How To Dye Blue

A very beautiful blue may be produced in an hour by the following process: " For each pound of material take two and a half ounces of alum and one and a half of cream tartar. Boil them together in a brass or copper kettle for about an hour. Take sufficient warm water to cover the goods, and color it to the shade you may desire with chemic blue. Put all into the copper kettle, and boil it a short time, taking care to keep it stirred all the time; remove the cloth, wash in clear cold water, and hang up to dry."

Royal Blue For Silk

- Take ten pounds of silk, make up a tub of nitrate of iron at six degrees, to which add one pint of good muriate of tin and four ounces of tartaric acid; wring out and return, repeating for about an hour; in another tub, add one and a half pounds of dissolved prussiate and one gill of oil of vitriol. Wash goods out of iron tub, and put into prussiate tub; repeat in iron twice and once in prussiate; wash out of the iron, and put in a tub in which oil of vitriol, until it tastes sour, has been dissolved; give six wrings to clear of any rust that may adhere to it. More prussiate will produce a darker, and a less a lighter color, but the same quantity of iron and tin must be used.

Yellow-Brown For Woolen Yarn

For ten bunches, dye with two pounds of camwood, five pounds fustic, and one each of logwood and copperas.

Scarlet For Woolen Yarn

Boil eight pounds yarn one hour with one-half pound cochineal, two pounds of young fustic.' seven-tenths of a pound of white or brown tartar, three-tenths of a quart of oxalic muriate of tin.

Purple For Ladies' Cloth

For twenty-five vards goods, boil two and a half hours with ten pounds of alum, two pounds of argol, and one-fourth of a quart nitrate of tin; wash well, and finish with seven and a half pounds logwood and one pound of peach-wood in a clean vessel. Put in cool in finishing, and heat to boiling-point.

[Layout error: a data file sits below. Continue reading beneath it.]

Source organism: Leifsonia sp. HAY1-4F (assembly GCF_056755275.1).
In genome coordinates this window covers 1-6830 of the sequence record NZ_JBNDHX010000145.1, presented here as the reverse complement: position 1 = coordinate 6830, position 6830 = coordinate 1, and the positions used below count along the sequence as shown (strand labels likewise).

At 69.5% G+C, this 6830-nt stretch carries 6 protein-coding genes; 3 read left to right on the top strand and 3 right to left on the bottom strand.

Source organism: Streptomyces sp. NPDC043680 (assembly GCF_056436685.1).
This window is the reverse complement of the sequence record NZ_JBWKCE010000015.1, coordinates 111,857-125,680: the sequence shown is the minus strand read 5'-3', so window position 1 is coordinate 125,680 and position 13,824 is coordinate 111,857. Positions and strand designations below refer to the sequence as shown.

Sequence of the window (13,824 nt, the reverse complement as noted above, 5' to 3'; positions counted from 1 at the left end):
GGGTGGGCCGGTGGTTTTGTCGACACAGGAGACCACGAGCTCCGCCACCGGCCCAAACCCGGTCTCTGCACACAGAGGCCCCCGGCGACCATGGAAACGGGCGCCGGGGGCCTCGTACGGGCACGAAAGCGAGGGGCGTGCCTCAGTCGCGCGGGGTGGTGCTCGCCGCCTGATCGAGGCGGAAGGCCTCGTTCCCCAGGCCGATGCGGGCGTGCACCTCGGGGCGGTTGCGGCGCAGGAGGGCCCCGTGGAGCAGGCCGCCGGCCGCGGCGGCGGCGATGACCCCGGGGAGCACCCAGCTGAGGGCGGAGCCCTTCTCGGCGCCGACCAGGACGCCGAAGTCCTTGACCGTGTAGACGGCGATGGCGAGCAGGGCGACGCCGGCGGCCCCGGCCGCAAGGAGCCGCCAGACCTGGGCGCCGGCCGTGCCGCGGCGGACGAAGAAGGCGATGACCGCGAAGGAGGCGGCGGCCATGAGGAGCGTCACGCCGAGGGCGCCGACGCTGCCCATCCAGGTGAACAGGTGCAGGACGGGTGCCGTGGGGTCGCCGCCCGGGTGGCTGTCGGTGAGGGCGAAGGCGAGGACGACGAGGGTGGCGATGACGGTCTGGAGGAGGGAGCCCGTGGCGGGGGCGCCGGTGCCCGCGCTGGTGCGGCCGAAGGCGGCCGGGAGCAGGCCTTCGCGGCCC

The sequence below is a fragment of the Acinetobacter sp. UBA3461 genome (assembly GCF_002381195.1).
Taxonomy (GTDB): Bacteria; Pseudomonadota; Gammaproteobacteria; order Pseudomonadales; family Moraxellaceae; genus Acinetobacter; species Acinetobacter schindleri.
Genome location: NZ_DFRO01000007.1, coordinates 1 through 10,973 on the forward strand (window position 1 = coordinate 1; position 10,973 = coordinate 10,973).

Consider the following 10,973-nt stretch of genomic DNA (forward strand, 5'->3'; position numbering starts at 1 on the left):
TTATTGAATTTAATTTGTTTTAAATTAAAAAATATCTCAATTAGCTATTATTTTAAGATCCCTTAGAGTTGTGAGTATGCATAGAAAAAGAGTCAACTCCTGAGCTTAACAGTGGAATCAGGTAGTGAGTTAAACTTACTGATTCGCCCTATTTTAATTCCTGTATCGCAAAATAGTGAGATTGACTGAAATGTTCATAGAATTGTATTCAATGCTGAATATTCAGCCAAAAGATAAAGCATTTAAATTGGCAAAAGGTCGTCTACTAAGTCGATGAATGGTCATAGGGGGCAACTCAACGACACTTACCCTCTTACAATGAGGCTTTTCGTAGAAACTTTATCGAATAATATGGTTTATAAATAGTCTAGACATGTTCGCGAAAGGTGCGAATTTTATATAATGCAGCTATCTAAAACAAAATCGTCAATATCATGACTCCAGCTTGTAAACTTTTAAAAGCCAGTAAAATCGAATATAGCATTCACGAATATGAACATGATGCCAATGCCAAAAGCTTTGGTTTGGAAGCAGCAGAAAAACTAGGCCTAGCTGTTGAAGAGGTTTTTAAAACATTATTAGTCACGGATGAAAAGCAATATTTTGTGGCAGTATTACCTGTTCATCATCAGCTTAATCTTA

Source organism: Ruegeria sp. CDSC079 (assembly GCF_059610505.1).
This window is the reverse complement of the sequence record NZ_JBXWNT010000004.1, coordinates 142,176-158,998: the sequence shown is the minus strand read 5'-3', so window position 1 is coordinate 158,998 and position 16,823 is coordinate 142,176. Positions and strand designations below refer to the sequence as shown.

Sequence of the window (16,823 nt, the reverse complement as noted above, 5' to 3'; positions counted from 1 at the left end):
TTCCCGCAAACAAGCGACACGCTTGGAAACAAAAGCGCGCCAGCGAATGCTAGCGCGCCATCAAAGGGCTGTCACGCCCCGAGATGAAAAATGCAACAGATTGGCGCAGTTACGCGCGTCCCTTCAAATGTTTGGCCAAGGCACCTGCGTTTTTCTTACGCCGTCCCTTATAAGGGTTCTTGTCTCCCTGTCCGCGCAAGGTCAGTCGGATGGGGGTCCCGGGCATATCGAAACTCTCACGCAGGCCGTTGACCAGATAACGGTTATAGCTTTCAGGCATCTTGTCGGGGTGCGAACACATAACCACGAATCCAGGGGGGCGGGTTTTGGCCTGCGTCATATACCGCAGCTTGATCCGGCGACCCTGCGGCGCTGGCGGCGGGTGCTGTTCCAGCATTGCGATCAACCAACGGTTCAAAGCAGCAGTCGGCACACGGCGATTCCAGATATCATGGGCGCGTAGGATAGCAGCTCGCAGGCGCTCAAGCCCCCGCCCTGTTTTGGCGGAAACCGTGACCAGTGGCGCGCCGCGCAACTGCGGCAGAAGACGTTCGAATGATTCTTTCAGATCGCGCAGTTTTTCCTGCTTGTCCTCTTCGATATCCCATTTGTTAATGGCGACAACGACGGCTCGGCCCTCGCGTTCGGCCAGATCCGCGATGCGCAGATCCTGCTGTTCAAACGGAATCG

For Burns

Lime-water, olive-oil, and glycerine, equal parts; applied on lint.

Liniment

- Three ounces each of tincture of opium, camphorated oil, and soap liniment.

For Jaundice

The yolk of an egg, raw or slightly cooked, is excellent food in jaundice.

For Quinsy, gargle with water as hot as can be borne. This gives great relief, even in severe cases.

Liniment

- The common May-weed blossoms put in alcohol are much superior to arnica for the same use.

To Check Vomiting - Give a tea-spoon of whole black mustard seed. A table-spoon may be given in severe cases.

Foe Sick Headache

Whenever the symptoms are felt coming on, drink a cupful of thoroughwort or boneset-tea.

For Stiff Joints

Oil made by trying up common angle worms, is excellent to apply to sinews drawn up by sprains or disease.

Pleurisy

- Oiled silk placed over the chest of those suffering from pneumonia or pleurisy, will give great relief and hasten recovery.

For Rheumatism

To one pint alcohol, add one table-spoon pulverized potash, and a lump of gum-camphor the size of a walnut. Use as a liniment.

Chronic Diarrhcea is cured by drinking orange-peel tea; sweeten with loaf-sugar, and use as a common drink for twenty-four to thirty-six hours.